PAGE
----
Baseline Characteristics of An Urban Cohort of Patients with Chronic HCV and Active IDU: Challenges and Possibilities

Author: Kattakuzhy S, Hill K, Sidique N, Gross C, Silk R, Akoth E, Sternberg D, Masur H, Kottilil S, Rosenthal ES

Theme: Epidemiology & Public Health Research Year: 2017

Introduction: People with active injection drug use and chronic hepatitis C (HCV)
represent a high-risk population, both due to their marginalized status, as well as their
ongoing risk of HCV transmission. Given their infrequent interaction with the health care
system, little is known about the baseline characteristics and risk behaviors of active
PWID with HCV.
Methods: The ANCHOR investigation is an ongoing, single-center study of
comprehensive HCV treatment in an urban cohort of active PWID, set in a harm
reduction drop-in facility. Patients included in this analysis completed a comprehensive
screening assessment, had detectable HCV RNA, and reported injection of opioids
within three months.
Results: Of 43 patients analyzed, participants were predominantly male (34, 79%),
middle-aged (median 57 years), and black race (40, 93%). Majority of patients reported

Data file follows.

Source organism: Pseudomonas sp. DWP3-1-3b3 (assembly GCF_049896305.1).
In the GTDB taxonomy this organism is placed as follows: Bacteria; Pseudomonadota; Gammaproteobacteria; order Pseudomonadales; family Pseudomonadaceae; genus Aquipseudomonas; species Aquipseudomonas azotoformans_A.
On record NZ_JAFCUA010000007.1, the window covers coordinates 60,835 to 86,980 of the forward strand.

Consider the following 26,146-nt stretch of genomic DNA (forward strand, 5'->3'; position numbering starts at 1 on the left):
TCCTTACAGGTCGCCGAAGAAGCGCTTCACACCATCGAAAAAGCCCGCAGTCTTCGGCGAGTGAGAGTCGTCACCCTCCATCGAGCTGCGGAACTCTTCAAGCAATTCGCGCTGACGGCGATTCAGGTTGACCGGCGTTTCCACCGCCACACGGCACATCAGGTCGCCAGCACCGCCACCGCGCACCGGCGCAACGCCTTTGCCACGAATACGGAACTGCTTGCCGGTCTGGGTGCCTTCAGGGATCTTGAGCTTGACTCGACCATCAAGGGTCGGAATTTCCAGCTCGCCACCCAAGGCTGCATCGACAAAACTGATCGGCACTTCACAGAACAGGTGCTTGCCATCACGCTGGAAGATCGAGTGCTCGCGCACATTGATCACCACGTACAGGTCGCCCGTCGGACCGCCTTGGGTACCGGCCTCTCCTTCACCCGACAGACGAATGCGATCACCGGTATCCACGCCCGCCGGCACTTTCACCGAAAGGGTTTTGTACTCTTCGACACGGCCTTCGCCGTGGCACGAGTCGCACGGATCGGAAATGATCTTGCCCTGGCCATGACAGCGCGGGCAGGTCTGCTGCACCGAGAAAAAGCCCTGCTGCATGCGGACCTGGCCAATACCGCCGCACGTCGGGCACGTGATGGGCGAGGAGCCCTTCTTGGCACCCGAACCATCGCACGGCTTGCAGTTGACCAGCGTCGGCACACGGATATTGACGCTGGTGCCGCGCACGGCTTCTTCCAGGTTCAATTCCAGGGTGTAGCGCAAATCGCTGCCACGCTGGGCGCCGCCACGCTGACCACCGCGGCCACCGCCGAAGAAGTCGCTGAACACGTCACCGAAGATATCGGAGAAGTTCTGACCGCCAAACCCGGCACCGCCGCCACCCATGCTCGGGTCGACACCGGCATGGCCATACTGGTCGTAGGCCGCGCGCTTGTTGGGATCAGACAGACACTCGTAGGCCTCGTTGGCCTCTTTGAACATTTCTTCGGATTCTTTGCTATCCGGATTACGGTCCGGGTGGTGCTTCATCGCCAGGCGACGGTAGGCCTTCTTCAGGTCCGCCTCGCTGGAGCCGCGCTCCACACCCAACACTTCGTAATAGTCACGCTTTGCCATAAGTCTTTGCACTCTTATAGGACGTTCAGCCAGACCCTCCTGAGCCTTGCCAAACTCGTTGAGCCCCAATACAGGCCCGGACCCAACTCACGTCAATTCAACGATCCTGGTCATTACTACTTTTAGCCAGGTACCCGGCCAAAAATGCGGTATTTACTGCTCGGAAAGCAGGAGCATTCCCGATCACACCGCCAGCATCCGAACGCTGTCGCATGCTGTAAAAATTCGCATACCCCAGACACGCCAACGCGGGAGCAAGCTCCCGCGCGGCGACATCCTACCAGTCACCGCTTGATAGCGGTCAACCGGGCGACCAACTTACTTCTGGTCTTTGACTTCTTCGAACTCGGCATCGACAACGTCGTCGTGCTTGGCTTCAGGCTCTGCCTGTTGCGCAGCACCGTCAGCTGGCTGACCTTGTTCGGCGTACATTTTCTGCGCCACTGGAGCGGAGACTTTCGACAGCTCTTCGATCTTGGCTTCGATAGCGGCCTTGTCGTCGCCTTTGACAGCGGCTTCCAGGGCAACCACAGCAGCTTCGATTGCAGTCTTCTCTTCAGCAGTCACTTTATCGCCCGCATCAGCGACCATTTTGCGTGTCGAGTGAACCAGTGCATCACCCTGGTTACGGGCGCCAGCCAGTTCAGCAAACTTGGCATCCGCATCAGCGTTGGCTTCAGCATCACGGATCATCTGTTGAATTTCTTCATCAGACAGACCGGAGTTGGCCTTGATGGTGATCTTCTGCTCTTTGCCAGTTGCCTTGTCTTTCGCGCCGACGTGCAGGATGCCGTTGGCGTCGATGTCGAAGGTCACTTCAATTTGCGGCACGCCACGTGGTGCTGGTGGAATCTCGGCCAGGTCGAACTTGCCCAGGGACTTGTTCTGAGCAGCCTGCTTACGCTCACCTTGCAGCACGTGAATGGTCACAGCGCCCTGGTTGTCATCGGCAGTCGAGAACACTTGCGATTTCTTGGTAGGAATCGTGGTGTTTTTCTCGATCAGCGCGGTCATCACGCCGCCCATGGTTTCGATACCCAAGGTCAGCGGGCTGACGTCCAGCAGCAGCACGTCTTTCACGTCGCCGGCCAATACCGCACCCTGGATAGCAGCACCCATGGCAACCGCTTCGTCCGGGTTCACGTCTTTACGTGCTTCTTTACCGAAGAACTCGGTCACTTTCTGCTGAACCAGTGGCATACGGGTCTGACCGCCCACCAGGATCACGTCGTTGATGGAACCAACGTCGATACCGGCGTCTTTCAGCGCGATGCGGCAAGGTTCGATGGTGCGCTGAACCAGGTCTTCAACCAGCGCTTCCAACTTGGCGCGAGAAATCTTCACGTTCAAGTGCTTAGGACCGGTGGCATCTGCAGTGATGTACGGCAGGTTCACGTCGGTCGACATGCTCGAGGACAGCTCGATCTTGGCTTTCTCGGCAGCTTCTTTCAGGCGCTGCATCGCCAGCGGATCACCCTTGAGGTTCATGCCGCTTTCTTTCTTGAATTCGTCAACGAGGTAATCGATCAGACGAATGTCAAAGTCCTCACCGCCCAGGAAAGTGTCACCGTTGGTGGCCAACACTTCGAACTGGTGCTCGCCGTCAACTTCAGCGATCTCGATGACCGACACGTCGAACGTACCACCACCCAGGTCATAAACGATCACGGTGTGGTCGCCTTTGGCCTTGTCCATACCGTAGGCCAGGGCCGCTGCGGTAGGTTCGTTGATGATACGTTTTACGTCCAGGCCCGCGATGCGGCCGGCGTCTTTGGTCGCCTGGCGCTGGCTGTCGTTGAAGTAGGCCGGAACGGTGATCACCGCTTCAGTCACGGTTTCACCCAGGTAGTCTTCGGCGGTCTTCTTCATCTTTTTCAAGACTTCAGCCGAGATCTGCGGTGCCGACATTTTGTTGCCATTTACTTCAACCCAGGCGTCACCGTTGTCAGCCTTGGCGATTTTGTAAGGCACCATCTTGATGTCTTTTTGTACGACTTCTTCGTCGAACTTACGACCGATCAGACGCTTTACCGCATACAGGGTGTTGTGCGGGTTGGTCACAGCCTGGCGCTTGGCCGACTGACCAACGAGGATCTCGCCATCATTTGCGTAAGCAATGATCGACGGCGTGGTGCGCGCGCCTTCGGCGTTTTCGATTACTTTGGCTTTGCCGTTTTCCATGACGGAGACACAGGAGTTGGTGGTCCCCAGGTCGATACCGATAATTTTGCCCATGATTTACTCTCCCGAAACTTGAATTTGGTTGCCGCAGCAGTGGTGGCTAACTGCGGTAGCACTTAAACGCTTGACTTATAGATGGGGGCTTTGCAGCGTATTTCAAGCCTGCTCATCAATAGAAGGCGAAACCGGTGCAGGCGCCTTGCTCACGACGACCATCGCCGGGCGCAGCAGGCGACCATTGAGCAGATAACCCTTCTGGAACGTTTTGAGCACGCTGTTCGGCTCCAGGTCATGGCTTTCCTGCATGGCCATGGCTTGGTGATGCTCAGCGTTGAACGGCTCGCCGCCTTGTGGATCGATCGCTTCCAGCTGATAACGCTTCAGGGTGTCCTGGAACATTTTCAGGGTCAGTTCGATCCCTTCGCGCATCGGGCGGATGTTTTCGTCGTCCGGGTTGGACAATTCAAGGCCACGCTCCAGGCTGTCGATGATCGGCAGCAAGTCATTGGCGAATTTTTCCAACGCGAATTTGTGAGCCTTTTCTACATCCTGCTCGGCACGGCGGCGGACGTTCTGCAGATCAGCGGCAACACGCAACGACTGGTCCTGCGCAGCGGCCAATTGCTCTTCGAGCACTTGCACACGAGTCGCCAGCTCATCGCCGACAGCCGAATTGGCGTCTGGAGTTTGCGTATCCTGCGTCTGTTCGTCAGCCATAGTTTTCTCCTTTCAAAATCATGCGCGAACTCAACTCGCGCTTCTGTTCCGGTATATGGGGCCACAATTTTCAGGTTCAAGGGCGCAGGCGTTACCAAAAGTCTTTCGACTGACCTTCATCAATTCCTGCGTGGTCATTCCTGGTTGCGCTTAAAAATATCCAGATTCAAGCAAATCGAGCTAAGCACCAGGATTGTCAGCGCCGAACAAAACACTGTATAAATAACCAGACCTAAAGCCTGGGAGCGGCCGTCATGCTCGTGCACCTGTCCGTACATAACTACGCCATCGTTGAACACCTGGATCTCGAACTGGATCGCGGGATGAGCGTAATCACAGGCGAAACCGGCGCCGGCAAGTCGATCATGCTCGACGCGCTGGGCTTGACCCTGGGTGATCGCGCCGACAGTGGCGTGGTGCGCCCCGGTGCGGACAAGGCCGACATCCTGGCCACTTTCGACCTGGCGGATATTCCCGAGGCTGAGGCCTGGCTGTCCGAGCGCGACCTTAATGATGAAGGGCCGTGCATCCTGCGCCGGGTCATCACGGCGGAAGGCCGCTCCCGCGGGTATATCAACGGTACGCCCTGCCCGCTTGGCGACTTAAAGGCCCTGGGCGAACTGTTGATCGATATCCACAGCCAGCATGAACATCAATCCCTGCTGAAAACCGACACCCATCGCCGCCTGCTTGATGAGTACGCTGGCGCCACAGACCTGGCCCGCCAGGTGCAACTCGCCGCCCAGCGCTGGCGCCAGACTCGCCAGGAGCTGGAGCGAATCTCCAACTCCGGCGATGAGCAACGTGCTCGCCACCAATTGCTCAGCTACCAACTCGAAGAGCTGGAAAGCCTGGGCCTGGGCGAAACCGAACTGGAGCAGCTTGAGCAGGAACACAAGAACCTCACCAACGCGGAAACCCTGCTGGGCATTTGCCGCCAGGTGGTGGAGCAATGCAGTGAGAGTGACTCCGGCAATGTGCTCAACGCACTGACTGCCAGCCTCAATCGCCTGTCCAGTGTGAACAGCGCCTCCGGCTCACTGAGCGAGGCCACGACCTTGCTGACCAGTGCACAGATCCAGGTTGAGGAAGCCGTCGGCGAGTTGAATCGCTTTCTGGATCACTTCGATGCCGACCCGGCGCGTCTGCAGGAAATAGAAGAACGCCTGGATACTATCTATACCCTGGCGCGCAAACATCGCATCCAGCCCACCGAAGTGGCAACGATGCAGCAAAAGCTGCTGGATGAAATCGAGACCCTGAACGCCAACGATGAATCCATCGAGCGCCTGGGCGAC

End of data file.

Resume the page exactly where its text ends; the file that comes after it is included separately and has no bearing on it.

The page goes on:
income from the government (23,53%), or no consistent income (18,41%). All patients
reported prior incarceration. Nearly half of patients (19,44.2%) noted no regular provider
visit in the last year, with transportation (13,30%) noted as the major barrier to receiving
The median age of first injection was 27 years. 34(79%) patients reported injecting
opioids one or more times daily, and most used a new needle with every injection (30,
69.8%). 37(86.0%) had experience with opioid replacement therapy. 30 patients
(69.8%) reported previous opioid overdose (average 3.7 times), 40(93%) had witnessed
an overdose, but only 17(39.5%) had administered naloxone.
Conclusions: In an urban cohort of PWID with HCV, there was a high degree of social
instability, with limited income, frequent incarceration, and irregular medical care.
Simultaneously there was high frequency of injection and overdose, and limited
experience with overdose reversal agents, supporting the public health need for
interventions within this high-risk population. Co-location of social, medical, and drug
treatment services may reduce barriers to target the specific needs of this marginalized
Disclosure of interest statement ANCHOR study was supported by an investigator
initiated grant from Gilead paid to the institution (IHV/UMD)

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